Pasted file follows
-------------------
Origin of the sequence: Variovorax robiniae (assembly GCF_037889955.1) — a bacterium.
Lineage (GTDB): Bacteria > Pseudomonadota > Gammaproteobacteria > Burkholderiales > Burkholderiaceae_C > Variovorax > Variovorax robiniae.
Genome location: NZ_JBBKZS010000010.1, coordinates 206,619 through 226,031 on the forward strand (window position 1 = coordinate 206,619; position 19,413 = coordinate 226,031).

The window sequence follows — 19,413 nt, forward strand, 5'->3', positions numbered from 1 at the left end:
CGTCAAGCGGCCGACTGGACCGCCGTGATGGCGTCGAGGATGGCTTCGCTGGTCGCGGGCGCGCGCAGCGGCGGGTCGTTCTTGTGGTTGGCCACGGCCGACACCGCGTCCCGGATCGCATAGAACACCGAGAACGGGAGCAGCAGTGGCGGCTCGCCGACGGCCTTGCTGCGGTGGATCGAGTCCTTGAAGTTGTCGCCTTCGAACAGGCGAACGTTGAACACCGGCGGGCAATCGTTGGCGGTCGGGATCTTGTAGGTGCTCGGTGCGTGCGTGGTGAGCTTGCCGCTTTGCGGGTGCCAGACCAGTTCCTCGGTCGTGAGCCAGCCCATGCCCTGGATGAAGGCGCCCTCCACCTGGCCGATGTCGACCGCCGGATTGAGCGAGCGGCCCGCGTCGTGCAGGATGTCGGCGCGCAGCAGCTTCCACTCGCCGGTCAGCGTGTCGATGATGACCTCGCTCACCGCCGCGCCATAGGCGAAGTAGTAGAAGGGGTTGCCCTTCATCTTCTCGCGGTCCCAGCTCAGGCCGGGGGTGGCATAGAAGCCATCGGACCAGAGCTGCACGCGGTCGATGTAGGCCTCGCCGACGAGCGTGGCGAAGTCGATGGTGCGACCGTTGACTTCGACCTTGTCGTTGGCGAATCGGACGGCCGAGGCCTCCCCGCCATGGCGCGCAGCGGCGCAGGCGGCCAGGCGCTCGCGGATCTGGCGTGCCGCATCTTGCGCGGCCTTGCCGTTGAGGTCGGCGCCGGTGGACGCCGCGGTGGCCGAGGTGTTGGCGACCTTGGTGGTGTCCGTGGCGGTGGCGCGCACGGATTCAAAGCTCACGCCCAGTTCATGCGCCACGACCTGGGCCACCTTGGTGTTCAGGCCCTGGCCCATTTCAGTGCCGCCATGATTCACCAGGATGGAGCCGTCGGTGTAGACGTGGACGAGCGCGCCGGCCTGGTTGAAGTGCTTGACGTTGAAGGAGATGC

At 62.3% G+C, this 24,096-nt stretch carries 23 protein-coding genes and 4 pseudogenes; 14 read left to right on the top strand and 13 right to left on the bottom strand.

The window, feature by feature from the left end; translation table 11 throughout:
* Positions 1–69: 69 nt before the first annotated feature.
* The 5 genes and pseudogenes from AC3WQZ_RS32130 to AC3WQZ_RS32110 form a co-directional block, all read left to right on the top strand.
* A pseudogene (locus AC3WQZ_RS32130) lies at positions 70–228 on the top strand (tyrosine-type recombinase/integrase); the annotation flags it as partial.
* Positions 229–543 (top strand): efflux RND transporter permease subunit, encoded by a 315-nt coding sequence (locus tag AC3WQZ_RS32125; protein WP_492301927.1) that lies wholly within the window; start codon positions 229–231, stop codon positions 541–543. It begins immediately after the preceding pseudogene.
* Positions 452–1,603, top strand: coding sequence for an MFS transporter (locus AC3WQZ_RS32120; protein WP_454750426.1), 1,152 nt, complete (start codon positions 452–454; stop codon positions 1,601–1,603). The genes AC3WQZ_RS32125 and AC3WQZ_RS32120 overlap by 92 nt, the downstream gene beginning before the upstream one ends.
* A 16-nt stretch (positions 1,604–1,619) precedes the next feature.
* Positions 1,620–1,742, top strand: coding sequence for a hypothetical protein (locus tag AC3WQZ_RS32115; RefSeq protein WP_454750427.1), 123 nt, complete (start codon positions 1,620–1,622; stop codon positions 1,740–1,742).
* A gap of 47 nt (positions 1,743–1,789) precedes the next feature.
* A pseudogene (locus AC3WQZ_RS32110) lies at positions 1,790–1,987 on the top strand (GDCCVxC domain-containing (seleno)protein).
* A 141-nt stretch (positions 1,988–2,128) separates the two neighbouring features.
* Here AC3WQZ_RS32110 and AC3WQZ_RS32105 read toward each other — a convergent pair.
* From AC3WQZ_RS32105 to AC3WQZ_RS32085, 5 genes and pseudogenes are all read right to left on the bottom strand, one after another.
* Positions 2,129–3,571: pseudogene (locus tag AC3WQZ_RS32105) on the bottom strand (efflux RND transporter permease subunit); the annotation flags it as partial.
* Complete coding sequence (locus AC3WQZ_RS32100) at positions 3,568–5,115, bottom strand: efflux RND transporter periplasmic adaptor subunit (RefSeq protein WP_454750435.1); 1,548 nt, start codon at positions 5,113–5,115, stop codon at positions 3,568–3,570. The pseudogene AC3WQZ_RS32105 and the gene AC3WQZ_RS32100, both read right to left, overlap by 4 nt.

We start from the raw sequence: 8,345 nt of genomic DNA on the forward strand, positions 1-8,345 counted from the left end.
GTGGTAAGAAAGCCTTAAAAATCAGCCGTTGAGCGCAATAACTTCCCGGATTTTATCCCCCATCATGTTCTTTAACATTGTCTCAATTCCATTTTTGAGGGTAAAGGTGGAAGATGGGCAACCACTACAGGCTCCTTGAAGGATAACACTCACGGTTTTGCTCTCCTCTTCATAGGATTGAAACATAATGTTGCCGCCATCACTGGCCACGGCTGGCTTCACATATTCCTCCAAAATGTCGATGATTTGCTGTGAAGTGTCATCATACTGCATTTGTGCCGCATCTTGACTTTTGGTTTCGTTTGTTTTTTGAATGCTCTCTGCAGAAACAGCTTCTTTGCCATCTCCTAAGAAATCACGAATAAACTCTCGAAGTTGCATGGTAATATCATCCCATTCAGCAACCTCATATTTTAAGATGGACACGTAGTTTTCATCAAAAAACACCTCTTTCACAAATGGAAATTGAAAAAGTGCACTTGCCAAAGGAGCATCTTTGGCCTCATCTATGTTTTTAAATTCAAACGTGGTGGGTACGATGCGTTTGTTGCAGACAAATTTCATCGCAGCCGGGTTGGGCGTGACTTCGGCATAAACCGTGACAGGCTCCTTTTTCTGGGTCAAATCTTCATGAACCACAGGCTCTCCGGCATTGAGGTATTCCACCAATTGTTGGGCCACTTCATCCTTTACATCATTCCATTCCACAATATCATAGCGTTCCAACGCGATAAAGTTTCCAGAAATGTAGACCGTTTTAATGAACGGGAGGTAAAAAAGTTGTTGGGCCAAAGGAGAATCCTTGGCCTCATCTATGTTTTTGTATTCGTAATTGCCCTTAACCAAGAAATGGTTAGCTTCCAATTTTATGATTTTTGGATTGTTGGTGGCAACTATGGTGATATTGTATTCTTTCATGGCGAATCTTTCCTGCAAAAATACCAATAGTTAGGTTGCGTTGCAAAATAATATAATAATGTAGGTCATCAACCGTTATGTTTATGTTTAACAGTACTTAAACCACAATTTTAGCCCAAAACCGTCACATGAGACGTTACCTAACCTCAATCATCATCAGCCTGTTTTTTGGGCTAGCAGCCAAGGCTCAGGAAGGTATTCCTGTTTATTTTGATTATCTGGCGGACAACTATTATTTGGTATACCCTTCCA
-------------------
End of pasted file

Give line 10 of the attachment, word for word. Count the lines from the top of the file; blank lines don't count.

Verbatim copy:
* A pseudogene (locus AC3WQZ_RS32130) lies at positions 70–228 on the top strand (tyrosine-type recombinase/integrase); the annotation flags it as partial.